The hiker and mountain peak hold equal weight in the frame and are equally spaced from the outsides of our frame.


The flame and model balance each side of the frame in this example.


Depth is definitely a super key player in many of your favourite images, real or digital art. Depth can be created through several of the key compositional elements already listed. I will go a bit deeper into how to create depth in the next section. Here are some examples:


Depth is created in this image by layering of different subjects. The model is much larger in frame versus the tornado. The road gives the feeling that the tornado is down the road, behind the model. Thus creating depth as our eyes travel from front to back.


The layering of the foreground log, person, and waterfall, all work together to create a sense of depth in this image.

The 3 Techniques To Instantly Improve Your Images:

Okay, so now we have gone over the 5 key rules of composition, now how can we apply these rules to improve the quality of our work?

Technique 1: Define A CLEAR Point Of Interest

Sometimes it can be overwhelming to pick JUST one thing to make the focus of your image. Keep it simple and define 1 subject(aka point of interest)and use the surrounding areas to help accent your subject. This is when our rules of composition will be useful! Finding leading lines, lights and darks, complimentary colours etc. in your surroundings to make your subject POP.


Orange is abundant in our background adding emphasis to the blanket the model is holding.

Technique 2: Keep It Simple!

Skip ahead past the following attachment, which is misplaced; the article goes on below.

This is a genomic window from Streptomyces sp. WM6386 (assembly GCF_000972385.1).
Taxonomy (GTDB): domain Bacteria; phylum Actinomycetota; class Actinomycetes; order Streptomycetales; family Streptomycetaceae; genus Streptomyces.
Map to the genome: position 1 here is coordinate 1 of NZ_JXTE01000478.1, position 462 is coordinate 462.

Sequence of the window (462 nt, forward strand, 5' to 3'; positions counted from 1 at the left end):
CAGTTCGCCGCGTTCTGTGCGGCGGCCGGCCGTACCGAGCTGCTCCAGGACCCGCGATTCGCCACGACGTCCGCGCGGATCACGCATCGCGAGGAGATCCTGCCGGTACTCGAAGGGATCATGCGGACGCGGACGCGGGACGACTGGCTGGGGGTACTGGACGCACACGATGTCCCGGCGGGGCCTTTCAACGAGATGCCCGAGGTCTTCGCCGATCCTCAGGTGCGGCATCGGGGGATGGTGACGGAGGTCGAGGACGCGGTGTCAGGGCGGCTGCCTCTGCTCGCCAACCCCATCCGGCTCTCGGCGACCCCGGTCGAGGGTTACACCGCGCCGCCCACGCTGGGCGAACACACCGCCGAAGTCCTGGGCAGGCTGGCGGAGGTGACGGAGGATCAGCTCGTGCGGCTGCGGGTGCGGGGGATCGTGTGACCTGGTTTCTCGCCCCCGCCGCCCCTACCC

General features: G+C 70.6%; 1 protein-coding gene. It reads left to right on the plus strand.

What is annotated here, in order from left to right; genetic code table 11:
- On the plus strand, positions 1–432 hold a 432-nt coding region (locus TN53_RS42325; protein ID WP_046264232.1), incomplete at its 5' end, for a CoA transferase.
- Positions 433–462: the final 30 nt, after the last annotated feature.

Now define simple. Far too often I see images with really great potential, but the way they have been edited(in both photography and digital art terms)makes it difficult for your eyes to settle on just one thing.

Try to avoid things like:

  • Unnecessary elements in your edits/images.
  • Too much of one thing such as too much colour, dark, light etc.
  • Having your subject blend in with your background.
  • Shooting mid-day when shadows look less appealing
  • Pushing your image in post so much that it begins to degrade quality

Those are just a few things to try to avoid. Make things easier on yourself. Just keep things simple and to the point!


Technique 3: Shoot At Better Times Of Day

And if you are an editor, edit for sunrise or sunset. This time of day offers the most amount of natural colour with gorgeous shadows and warmer highlights. Shooting either first thing in the morning or right at sunset will always be your best option to make your images come to life.


Taken during sunrise.

An exception to this is on stormy days. Fog and low cloud become a giant diffuser of sunlight and casts a soft light across the world below. This type is whether is a great option if you are wanting to capture or create a darker, moody scene.



At the end of the day, all of these useful techniques will have no value without consistent practice and use. Eventually these types of things will transform from a thought process into a feeling, when creating your compositions.

As your style develops you will begin to discover certain compositional techniques that work best for you and best suit your images. Until then, continue experimenting with your compositions and see what sort of magic you can capture!

I would love to hear your thoughts on this article! What compositional techniques do you find most useful? What was the hardest thing for you to learn when first starting with photography or digital art? Let me know in the comments!

If you know someone who would find value from these techniques make sure to SHARE this post with them! 🙂

Happy Hump Day!

– Brendan